Photo: Reuters
More work needed, writes Kobi Michael
Photo: Reuters

The Palestinian handicap

Time for Palestinians to stop blaming, develop sense of pragmatism

Mahmoud Abbas’ first visit to the White House as Palestinian Authority chairman appears to be a success, but this could turn out to be a mere mirage.


President George W. Bush’s declarations may serve as a boost to the flawed Palestinian strategy, but without taking responsibility for their destiny and taking initiative aimed at making significant progress toward an independent state, it is doubtful whether the Palestinians would be able to leverage this political opportunity.


Abbas has declared his willingness to coordinate the pullout with Israel, but in line with Palestinian political tradition, he does not forget to repeat and emphasize the list of demands reflecting the ultimate principles for a final-status agreement, while reminding listeners that a democracy cannot be maintained under occupation.


Indeed, coordinating the pullout and implementing it peacefully and through an orderly handover of Israeli assets to the Palestinians - either directly or through a third party - is the optimistic, desired scenario.


However, it is doubtful whether such coordination can turn from vision to deed.


Flawed Palestinian political repertoire


Three main reasons serve as an obstacle to such scenario unfolding: first, a lack of Israeli political will, due to the lack of faith in the Palestinian Authority’s good will and ability to function; second, a lack of American will, despite all the declarations, to display deep involvement in the process.


The Americans estimate chances of the process succeeding are low, and are concerned about their prestige being undermined at other Middle East theaters.


Finally, we have the flawed Palestinian “political repertoire.”


In line with Palestinian political tradition, Abbas presents the ultimate demand, premised on three principles.


The three principles are an Israeli withdrawal to the 1967 borders, east Jerusalem as the future Palestinian capital, and recognition of the Palestinian Right of Return.


However, this insistence to focus the political and public relations effort in a bid to bring Israel to agree on those final-status agreement principles, under conditions where neither Israeli politicians nor the Israeli public are prepared for such demands, is doomed to be another stinging failure.


Take responsibility, Israel won’t wait


A plethora of explanations have been offered for the Palestinian unwillingness to utilize the unilateral disengagement in order to advance its supreme interest, that is, the establishment of an independent state (even if its borders are temporary, as is the case with Israel itself.)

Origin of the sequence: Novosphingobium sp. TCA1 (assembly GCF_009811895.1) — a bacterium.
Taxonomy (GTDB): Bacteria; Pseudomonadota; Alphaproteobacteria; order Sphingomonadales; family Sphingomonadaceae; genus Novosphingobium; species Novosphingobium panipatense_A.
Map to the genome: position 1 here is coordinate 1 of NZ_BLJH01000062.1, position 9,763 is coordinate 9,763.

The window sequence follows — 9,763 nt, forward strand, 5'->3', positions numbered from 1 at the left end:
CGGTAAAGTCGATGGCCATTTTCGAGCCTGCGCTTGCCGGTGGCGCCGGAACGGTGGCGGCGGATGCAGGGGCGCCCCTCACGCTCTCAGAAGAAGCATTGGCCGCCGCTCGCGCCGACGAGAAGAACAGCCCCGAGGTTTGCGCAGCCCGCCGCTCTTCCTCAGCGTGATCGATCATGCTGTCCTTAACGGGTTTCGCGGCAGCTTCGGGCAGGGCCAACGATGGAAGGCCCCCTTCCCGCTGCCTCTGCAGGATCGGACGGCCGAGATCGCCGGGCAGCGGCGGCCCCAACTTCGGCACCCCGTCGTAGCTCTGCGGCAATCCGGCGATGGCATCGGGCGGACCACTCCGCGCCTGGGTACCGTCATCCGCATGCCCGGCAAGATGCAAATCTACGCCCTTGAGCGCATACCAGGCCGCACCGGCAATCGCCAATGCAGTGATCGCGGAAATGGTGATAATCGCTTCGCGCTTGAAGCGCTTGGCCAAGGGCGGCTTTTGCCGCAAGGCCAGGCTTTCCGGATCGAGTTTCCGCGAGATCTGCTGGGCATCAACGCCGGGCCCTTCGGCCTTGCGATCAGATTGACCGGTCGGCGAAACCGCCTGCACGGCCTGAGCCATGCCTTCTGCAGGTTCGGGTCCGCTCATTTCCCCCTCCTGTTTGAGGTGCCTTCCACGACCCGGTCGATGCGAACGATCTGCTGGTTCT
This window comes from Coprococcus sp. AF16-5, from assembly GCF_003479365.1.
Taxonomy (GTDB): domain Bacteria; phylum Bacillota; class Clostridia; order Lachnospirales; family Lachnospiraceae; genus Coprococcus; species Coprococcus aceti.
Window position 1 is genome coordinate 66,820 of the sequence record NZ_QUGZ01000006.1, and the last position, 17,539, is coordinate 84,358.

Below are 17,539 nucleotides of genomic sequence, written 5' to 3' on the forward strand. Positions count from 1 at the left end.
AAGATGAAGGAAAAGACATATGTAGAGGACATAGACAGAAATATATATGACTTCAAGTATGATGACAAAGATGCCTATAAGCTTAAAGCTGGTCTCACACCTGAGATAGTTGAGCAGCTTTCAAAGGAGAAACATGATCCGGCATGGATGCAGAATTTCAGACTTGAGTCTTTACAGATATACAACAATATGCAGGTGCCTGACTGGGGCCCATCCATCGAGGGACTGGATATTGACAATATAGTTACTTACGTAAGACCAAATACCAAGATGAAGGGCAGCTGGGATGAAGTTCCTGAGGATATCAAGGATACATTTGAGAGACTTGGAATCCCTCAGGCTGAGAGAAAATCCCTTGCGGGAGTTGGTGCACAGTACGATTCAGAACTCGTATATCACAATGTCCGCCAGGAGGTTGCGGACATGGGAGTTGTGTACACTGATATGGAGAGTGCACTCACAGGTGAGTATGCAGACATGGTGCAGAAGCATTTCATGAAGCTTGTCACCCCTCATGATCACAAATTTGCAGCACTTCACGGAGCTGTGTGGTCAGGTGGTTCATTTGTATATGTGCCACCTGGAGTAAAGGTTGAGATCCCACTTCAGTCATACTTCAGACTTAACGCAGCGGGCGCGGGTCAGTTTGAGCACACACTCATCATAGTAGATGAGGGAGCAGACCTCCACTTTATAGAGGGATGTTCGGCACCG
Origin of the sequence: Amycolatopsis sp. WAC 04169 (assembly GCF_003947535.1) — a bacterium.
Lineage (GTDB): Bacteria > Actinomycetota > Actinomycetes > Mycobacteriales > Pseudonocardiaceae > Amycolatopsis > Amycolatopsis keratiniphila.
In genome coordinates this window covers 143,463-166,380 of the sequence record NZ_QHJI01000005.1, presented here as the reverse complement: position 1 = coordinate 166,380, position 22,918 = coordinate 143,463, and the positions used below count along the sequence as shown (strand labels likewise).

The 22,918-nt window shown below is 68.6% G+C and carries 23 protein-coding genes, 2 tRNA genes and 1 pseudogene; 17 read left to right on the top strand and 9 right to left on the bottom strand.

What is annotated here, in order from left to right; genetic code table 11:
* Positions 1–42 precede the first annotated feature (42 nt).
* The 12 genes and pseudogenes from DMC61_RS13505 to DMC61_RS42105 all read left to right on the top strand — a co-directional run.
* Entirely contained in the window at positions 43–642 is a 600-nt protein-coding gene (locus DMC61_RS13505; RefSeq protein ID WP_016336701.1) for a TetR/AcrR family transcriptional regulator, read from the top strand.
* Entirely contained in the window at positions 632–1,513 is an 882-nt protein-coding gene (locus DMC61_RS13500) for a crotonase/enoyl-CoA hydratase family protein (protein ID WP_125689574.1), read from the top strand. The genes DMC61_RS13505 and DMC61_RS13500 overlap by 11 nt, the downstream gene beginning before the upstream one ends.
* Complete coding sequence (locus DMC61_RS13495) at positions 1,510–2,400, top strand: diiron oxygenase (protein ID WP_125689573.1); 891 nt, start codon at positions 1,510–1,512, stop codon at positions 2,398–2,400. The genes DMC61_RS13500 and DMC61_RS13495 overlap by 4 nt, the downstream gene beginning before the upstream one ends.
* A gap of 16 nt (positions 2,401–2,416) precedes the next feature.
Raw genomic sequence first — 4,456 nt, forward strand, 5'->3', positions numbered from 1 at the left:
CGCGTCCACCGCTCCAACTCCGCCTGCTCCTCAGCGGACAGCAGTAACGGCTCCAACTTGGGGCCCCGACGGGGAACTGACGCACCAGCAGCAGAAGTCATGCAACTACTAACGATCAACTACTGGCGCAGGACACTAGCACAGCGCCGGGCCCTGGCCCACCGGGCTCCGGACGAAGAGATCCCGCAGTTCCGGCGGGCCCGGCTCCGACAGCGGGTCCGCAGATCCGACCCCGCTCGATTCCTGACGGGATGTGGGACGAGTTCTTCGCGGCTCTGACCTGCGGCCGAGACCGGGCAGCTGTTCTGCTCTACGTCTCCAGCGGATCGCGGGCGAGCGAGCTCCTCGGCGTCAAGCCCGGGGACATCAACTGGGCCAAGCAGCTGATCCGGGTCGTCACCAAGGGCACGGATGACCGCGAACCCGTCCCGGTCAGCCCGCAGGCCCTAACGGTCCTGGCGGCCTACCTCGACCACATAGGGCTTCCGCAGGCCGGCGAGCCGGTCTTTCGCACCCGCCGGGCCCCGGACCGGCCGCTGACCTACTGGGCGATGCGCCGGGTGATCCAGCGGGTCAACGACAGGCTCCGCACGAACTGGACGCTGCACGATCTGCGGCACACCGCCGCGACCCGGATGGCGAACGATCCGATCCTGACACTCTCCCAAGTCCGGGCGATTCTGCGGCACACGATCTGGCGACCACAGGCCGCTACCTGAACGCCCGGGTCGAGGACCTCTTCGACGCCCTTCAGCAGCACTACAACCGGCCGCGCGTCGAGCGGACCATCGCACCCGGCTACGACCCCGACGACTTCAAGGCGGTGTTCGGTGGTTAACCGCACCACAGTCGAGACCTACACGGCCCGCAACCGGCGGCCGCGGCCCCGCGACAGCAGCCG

However, all those explanations do not serve to justify the Palestinian attachment to its handicapped political repertoire, a repertoire characterized by institutional paralysis and a lack of any sense of responsibility or pragmatism.


The Palestinian fright when it comes to taking responsibility and the inability to take advantage of political opportunities to promote national interests lead to the perpetuation of a wholly ineffective strategy, narrowed down to improving the efforts to lay the blame on Israel and the occupation.


The time has come for fixing the flawed Palestinian political repertoire. It is time to accept the responsibility, develop pragmatism and look reality in the face.


Indeed, it is time for the Palestinians to separate from the Israelis and act for the establishment of a Palestinian state, organize the activity of political institutions, improve the daily lives of residents, and ensure a state monopoly on the use of military power.


No one except for the Palestinians would do this on their behalf; time is certainly not on their side, and the vision of a Palestinian state could indeed lose its substance.


A Palestinian strategy premised on a corrected code would encourage more active international support and intervention, lead the U.S. administration to translate its declarations to actions, and have a positive impact on Israeli public opinion.


Only then would the Israeli strategy may change, and the unilateral path be replaced by genuine, improved coordination with the Palestinians.


Israel will not be waiting for the Palestinians, and rightfully so. It will not condition its moves on Palestinian good will. Indeed, a Palestinian escape from responsibility would only serve to further disrupt the political repertoire, which is already flawed.


Only separation from Israel would allow the Palestinians to redesign the Palestinian nation in a spirit of independence. Only then, under more symmetrical conditions, and through the “rules of the game” prevalent between two political players would a new type of cooperation - security, economic, infrastructure, or other types - grow.


Dr. Kobi Michael is a fellow at the Jerusalem Institute for Israel Studies and a lecturer in the programs for conflict studies at the Hebrew University and Tel Aviv University.


Kobi Michael is a fellow at the Jerusalem Institute for Israel Studies and a lecturer in the programs for conflict studies at the Hebrew University and Tel Aviv University

פרסום ראשון: 05.28.05, 10:00
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